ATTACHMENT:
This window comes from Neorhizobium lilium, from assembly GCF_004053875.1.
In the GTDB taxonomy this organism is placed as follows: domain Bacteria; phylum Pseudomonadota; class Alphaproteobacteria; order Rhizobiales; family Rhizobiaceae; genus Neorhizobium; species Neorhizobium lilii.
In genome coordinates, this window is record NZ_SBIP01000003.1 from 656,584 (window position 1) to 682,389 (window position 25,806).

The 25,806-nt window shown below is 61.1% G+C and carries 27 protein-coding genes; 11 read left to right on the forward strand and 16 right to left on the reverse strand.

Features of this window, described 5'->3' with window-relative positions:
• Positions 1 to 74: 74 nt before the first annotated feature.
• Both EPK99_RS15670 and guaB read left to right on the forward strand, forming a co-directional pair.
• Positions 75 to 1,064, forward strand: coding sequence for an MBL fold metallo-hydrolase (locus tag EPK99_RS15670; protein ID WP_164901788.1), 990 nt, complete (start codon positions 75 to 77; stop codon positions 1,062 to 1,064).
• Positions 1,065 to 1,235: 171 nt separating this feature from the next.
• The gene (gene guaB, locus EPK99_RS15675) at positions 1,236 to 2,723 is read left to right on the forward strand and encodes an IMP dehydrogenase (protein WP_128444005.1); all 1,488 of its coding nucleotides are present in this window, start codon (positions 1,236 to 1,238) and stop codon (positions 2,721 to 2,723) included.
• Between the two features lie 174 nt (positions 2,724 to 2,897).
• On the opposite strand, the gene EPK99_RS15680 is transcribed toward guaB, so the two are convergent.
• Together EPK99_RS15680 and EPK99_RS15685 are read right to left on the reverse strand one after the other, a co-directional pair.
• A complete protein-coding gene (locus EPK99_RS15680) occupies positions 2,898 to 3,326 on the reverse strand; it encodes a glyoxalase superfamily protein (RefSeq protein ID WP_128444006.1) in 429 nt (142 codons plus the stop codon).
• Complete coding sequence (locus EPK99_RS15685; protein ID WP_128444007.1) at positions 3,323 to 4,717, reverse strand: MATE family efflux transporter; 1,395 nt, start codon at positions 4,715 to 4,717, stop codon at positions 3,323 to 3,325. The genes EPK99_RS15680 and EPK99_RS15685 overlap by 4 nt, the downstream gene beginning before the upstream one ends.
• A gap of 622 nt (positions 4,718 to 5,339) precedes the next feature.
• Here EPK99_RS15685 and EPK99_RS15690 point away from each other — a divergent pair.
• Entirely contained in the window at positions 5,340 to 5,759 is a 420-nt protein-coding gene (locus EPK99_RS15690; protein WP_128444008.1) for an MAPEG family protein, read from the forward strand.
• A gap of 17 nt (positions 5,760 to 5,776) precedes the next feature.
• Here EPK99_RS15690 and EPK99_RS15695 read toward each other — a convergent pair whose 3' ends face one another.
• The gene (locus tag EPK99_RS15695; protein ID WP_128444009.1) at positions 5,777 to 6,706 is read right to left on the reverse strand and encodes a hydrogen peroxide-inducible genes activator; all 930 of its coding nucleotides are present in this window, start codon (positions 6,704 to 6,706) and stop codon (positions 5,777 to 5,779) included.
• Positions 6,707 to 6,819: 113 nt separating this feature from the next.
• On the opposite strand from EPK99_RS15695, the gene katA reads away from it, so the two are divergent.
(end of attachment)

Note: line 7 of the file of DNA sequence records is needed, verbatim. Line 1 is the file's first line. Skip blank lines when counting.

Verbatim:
• Both EPK99_RS15670 and guaB read left to right on the forward strand, forming a co-directional pair.